Sunday, December 18, 2005

Holiday Party At Ruth P's House

My neice, P., wanted to have a Christmas party at her paternal Grandmother's home. Ruth P loved everything Christmas. Over the years she accumulated boxes upon boxes of the most most unique and tastefull ornaments, figurines, stuffed animals and all other things Christmas. Ruth P passed away in May 2005 but her grandaughter wanted to display her collection in remembrance.

Anyone who had ever attended one of Ruth P's parties experienced an evening of warmth, excellent food and hospitality. In that P is not culinarily inclined, she called upon family and friends to help her in the kitchen. I had the pleasure of cooking a New Orleans Style Gumbo for 30 people. I adapted my recipe from one by Emeril Lagasse off the Food TV recipe web site. I increased the ingredients to serve 30.
Ready To Serve. For some reason, I missed taking a picture of the Gumbo as served over rice in a bowl. You'll just have to trust me that this Gumbo was jam packed with meats and so very good. Monkey bread was also served. Now I had to accomodate the palates of children and heat sensitive adults, so I limited the cayenne. At the end of the evening, this pot was nearly empty. Did I mention, this Gumbo was off the charts good.

See Flickr Photos for complete Photo Set

GUMBO- (Adapted from recipe by Emeril Lagasse- Food TV Network)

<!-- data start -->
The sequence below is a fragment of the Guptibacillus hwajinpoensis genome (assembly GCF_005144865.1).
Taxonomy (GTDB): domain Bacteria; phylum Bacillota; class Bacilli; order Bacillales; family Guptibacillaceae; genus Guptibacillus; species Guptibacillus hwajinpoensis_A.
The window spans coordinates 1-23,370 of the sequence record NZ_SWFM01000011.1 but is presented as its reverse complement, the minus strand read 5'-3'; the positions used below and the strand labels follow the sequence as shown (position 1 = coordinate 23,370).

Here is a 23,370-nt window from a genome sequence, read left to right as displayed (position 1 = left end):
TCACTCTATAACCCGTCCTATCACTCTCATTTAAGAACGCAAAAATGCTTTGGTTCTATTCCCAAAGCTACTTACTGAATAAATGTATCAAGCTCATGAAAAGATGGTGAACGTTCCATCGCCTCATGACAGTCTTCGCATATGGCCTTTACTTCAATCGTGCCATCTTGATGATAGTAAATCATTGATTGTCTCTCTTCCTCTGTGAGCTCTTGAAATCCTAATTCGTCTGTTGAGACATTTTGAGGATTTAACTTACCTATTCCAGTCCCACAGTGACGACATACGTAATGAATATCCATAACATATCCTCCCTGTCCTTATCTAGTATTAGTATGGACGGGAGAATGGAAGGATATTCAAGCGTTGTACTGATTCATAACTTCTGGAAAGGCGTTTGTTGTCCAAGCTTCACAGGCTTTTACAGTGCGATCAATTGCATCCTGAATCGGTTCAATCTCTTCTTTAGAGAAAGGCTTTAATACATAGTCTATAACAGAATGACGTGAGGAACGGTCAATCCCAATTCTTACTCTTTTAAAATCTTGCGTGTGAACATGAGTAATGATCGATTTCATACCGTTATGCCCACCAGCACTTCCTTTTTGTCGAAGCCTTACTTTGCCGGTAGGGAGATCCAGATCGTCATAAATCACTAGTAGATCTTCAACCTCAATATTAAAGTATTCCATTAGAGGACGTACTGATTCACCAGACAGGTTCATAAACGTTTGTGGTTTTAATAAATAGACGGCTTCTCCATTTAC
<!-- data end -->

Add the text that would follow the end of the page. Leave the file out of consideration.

12 servings


3/4 cup vegetable oil
3/4 cup flour
2 cups chopped onions
1 cup chopped bell peppers
1 cup chopped celery
1 tablespoon salt
1 tablespoon Essence

Emeril’s Essence- Use only 1 tablespoon of this recipe for the Gumbo:
2 1/2 tablespoons paprika
2 tablespoons salt
2 tablespoons garlic powder
1 tablespoon black pepper
1 tablespoon onion powder
1 tablespoon cayenne pepper
1 tablespoon dried leaf oregano
1 tablespoon dried thyme


1 teaspoon cayenne
5 bay leaves
8 cups clam juice or chicken stock
1 pound fish pieces (any white fish )
1 pound Andouille Sausage
1 can (28 ounce each) whole or diced peeled Tomatoes
4 lbs boneless chicken (thighs or breast or combination)
1 pound medium shrimp, peeled and deveined
1 pound crabmeat canned or in shell or both
1/4 cup chopped green onions
1/4 cup finely chopped parsley

Serve with:
File powder sprinkled over gumbo to thicken before serving (optional)
cooked white rice
chopped green onions


In a large heavy pot, heat the oil. When the oil is hot, whisk in the flour. Stir the mixture constantly for 15 to 20 minutes, for a dark brown roux. Add the onions, bell peppers, celery, salt, Essence, cayenne, and bay leaves. Cook for 12 to 13 minutes, stirring occasionally until the vegetables are wilted. Add the stock and mix to blend with the roux. Add chicken and Andouille sausage. Simmer for 1 hour and 15 minutes, stirring occasionally. Add the fish pieces and continue cooking for 15 minutes. Add the shrimp and cook for 15 minutes. Add the crabmeat, green onions and parsley and cook for 2 to 3 minutes. Remove from the heat. Add the File` powder to thicken at the end.

Ladle the gumbo in a shallow dish. Place a heaping portion or two of the rice in the center of the gumbo. Sprinkle the green onions over top.

At this point, the roux has been made with the celery, onions, bell pepper and herbal seasonings added.
I added the Emeril Essence to the diced boneless chicken prior to adding to the pot.
In place of Andouille sausage, I used a smoked chicken with herb sausage from Trader Joes. Note the jar of Essence to the right of the sausage.